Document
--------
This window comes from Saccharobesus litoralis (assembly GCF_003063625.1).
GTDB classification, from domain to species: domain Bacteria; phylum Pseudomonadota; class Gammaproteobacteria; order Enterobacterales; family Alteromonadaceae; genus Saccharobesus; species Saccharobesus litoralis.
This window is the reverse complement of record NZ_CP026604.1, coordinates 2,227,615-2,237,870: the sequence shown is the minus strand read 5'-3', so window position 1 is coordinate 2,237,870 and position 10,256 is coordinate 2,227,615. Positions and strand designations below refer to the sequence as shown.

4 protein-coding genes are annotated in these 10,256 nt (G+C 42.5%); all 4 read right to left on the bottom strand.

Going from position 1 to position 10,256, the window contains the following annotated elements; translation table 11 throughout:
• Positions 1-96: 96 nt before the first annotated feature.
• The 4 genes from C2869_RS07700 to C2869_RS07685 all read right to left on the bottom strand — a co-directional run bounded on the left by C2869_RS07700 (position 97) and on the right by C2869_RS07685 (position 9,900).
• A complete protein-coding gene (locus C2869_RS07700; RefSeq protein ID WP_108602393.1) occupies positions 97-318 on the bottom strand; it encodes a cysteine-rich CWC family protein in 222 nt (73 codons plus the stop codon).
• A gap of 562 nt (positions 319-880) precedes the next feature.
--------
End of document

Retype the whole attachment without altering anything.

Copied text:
This window comes from Saccharobesus litoralis (assembly GCF_003063625.1).
GTDB classification, from domain to species: domain Bacteria; phylum Pseudomonadota; class Gammaproteobacteria; order Enterobacterales; family Alteromonadaceae; genus Saccharobesus; species Saccharobesus litoralis.
This window is the reverse complement of record NZ_CP026604.1, coordinates 2,227,615-2,237,870: the sequence shown is the minus strand read 5'-3', so window position 1 is coordinate 2,237,870 and position 10,256 is coordinate 2,227,615. Positions and strand designations below refer to the sequence as shown.

4 protein-coding genes are annotated in these 10,256 nt (G+C 42.5%); all 4 read right to left on the bottom strand.

Going from position 1 to position 10,256, the window contains the following annotated elements; translation table 11 throughout:
• Positions 1-96: 96 nt before the first annotated feature.
• The 4 genes from C2869_RS07700 to C2869_RS07685 all read right to left on the bottom strand — a co-directional run bounded on the left by C2869_RS07700 (position 97) and on the right by C2869_RS07685 (position 9,900).
• A complete protein-coding gene (locus C2869_RS07700; RefSeq protein ID WP_108602393.1) occupies positions 97-318 on the bottom strand; it encodes a cysteine-rich CWC family protein in 222 nt (73 codons plus the stop codon).
• A gap of 562 nt (positions 319-880) precedes the next feature.